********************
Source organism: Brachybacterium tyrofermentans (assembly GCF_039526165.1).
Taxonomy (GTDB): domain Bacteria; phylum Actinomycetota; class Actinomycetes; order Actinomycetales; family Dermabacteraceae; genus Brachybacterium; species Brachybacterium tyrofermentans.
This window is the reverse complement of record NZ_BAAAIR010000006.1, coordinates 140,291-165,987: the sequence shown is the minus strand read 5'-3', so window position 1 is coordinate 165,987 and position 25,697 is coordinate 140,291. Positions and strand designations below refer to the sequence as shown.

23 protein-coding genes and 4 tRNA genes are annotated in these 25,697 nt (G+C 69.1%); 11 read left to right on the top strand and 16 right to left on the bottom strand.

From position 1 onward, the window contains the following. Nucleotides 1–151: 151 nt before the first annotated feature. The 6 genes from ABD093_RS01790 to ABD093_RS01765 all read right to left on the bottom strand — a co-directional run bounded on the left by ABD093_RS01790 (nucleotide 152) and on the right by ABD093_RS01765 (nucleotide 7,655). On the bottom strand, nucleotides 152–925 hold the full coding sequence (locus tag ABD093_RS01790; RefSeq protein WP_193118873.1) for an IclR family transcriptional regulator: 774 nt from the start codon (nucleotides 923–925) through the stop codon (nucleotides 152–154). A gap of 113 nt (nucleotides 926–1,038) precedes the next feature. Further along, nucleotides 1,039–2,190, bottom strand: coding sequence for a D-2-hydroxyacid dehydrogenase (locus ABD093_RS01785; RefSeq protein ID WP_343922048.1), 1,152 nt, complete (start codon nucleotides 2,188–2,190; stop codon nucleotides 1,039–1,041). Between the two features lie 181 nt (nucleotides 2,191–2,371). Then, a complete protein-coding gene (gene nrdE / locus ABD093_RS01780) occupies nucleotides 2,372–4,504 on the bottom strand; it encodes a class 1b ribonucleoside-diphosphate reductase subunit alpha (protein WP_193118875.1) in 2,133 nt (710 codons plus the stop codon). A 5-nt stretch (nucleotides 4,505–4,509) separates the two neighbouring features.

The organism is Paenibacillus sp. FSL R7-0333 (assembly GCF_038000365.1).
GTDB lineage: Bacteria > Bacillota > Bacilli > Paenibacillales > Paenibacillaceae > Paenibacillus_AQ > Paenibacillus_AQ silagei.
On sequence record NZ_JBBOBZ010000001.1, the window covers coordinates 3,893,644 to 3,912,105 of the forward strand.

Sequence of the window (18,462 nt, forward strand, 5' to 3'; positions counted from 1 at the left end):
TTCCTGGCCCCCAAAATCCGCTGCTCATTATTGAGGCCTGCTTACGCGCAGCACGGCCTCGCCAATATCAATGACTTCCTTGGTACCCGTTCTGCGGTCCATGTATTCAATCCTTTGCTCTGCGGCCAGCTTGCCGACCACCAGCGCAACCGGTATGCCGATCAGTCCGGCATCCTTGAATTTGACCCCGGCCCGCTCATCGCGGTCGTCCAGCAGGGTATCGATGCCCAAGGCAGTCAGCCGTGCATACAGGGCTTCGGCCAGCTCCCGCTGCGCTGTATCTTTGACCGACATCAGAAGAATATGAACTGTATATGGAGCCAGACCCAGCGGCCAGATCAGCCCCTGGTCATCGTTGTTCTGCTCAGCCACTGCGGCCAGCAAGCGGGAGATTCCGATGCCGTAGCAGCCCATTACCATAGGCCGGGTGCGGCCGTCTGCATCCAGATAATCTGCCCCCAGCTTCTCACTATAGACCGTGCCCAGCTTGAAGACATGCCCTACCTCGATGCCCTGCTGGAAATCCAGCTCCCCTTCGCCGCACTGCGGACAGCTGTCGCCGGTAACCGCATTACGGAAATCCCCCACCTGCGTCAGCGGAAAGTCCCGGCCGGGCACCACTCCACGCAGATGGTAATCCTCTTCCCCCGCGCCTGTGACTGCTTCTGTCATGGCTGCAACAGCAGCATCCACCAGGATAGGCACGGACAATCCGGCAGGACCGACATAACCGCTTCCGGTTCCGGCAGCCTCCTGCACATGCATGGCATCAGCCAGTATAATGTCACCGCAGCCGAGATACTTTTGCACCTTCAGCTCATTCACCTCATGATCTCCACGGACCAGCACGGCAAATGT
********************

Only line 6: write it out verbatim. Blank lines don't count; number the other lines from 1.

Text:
The organism is Paenibacillus sp. FSL R7-0333 (assembly GCF_038000365.1).